http://www.nwirp.org – In addition to a large amount of DREAMer resources, this website can also connect you with workshops, community presentations, and legal clinics specifically targeted towards those interested in learning more about DACA.
Scholarships and grants for DACA and Undocumented Students
(WASFA) Washington Application for State Financial Aid On February 26, 2014, Governor Jay Inslee signed into law the REAL Hope Act (SB 6523), also known as the Washington Dream Act. Beginning with the 2014-15 academic year, this new law expands eligibility for the Washington College Grant to non-citizens who meet the program’s eligibility requirements in addition to HB1079.
*Please note that the information provided by the student to the institution and the WASFA is protected and will not be shared with a third party, since it is protected through FERPA. Important note: For every academic year you plan to be in college you must submit an application if you would like to receive financial assistance.
Any DACA student who also has the HB1097 tuition waiver and is interested in the following fields”: Allied Health Education (includes Nursing), Welding, Automotive Technology, Early Childhood Education, Manufacturing or Office Administration and Accounting Technologies may receive funds to cover tuition and mandatory fees up to 45 credits and up to $1000 for books and supplies for per academic year through the Opportunity Grant. Connect with our Workforce Transitions Office.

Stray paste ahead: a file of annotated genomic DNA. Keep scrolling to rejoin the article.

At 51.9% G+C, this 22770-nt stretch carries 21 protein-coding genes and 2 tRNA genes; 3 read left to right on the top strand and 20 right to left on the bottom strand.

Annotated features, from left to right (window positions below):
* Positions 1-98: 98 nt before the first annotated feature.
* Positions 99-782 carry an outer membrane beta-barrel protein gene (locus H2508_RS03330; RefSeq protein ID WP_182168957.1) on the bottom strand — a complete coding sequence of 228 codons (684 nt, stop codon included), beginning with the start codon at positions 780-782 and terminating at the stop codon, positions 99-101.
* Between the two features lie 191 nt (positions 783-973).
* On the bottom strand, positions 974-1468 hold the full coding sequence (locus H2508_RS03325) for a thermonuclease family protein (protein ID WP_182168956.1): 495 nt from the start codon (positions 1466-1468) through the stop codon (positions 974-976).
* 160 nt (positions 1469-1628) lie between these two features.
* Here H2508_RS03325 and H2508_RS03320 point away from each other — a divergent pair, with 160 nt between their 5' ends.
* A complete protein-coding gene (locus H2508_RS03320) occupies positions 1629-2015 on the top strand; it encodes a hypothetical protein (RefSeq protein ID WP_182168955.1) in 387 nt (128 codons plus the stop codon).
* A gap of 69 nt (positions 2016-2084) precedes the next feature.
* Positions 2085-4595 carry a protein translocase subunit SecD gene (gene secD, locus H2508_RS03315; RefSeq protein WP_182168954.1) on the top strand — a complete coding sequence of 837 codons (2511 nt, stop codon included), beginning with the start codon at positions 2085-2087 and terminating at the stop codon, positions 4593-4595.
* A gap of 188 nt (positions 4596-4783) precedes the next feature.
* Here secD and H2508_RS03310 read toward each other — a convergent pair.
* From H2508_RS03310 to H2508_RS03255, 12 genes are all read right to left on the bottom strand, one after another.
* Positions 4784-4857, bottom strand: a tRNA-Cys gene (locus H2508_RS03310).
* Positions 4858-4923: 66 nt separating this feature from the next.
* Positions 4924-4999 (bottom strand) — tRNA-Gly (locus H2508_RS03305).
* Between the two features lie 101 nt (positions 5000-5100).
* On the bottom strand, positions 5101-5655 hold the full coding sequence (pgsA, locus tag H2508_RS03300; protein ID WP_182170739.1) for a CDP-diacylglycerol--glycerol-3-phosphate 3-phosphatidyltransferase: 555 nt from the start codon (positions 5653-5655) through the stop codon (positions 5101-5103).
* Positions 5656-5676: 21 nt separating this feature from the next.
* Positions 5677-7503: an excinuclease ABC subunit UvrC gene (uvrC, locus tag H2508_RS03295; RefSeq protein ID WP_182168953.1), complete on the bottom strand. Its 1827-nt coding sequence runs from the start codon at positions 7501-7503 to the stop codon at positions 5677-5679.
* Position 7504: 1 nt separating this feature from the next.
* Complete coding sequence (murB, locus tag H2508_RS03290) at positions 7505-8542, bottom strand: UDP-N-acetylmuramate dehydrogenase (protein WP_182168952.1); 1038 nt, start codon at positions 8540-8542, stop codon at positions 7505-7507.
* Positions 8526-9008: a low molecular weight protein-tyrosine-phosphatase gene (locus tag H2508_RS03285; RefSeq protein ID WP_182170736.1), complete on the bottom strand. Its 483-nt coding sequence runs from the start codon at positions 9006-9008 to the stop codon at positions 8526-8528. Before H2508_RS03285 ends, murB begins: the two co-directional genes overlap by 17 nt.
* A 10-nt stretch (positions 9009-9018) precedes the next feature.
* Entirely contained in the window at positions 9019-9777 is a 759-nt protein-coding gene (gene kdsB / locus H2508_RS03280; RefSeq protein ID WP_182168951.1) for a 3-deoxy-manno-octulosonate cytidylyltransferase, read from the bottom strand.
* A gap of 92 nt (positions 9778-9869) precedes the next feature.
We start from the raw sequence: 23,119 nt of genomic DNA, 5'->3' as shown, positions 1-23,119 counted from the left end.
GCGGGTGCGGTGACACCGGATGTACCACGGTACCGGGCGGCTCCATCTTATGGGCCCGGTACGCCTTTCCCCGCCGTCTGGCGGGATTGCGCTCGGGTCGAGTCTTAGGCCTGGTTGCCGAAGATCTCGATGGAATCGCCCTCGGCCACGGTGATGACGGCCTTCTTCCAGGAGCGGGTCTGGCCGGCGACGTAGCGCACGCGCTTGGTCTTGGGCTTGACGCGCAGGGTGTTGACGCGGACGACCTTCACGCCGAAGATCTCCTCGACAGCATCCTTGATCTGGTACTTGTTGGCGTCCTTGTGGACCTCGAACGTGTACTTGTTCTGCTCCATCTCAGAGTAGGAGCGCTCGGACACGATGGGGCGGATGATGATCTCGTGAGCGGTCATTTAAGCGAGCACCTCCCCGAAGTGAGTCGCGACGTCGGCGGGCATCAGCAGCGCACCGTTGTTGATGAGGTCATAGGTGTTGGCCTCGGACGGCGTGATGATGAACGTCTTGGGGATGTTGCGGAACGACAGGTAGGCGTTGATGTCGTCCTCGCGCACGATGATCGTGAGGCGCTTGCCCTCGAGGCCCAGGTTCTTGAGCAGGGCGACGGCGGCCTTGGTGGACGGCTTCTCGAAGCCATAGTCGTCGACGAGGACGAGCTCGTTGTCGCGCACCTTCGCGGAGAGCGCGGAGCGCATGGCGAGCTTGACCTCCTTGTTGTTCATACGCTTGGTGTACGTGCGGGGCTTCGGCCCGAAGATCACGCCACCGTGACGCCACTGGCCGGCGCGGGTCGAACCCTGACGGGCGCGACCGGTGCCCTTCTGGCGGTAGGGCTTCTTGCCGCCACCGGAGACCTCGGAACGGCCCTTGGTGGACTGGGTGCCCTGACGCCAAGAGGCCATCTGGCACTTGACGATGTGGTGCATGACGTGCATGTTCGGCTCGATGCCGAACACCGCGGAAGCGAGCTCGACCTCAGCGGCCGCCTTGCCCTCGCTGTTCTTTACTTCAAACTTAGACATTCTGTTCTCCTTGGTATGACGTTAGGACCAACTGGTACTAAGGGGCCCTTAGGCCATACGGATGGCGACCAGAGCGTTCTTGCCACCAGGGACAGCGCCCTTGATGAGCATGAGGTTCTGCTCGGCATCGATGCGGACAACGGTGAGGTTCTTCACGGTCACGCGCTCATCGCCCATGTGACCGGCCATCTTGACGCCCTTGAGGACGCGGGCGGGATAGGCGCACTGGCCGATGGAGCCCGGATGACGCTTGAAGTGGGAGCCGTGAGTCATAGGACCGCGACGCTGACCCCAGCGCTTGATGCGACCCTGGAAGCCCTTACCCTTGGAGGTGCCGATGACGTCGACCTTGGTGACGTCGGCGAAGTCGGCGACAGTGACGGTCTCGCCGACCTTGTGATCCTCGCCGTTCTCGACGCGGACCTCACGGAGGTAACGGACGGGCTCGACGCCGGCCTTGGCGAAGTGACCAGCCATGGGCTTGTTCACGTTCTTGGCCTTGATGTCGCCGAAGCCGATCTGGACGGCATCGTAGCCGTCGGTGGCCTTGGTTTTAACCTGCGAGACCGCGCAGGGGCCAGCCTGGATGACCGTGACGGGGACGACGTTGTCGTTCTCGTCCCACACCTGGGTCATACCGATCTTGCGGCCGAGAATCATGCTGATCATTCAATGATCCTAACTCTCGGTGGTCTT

Beyond HB1079: Their mission is to provide a safe space for undocumented students, parents, and educators to have an open dialogue about the issues that our community is facing. They also have a list of scholarships (locally and nationally) for students to follow up with here.
DREAMer's RoadMap: will be a mobile app available for Android and Apple users that will help undocumented students find scholarship opportunities they are eligible for. Here users will be able to get information on upcoming scholarships available to them. They will receive a push notification to remind them when the application for a scholarship is due, users will also be able to add scholarships that they know of that are not in our database.
Immigrants Rising-Transforming lives through education has a mission to empower undocumented young people to achieve educational and career goals through personal, institutional and policy transformation. They have a scholarship and fellowship list here.
MALDEF: The Latino Legal Voice for Civil Rights in America. MALDEF has developed a Scholarship Resource Guide to support high school, college, and graduate students in their attainment of a higher education. This is a free, informative resource guide for students, parents, and educators. Download MALDEF'S current Scholarship Resource Guide!
TheDream.US: Undocumented youth who will be first time college students or who will transfer to a four-year university to finish a bachelor's degree. The Dream US, is a national organization with $32 million to help young people. This scholarship only applies to certain states.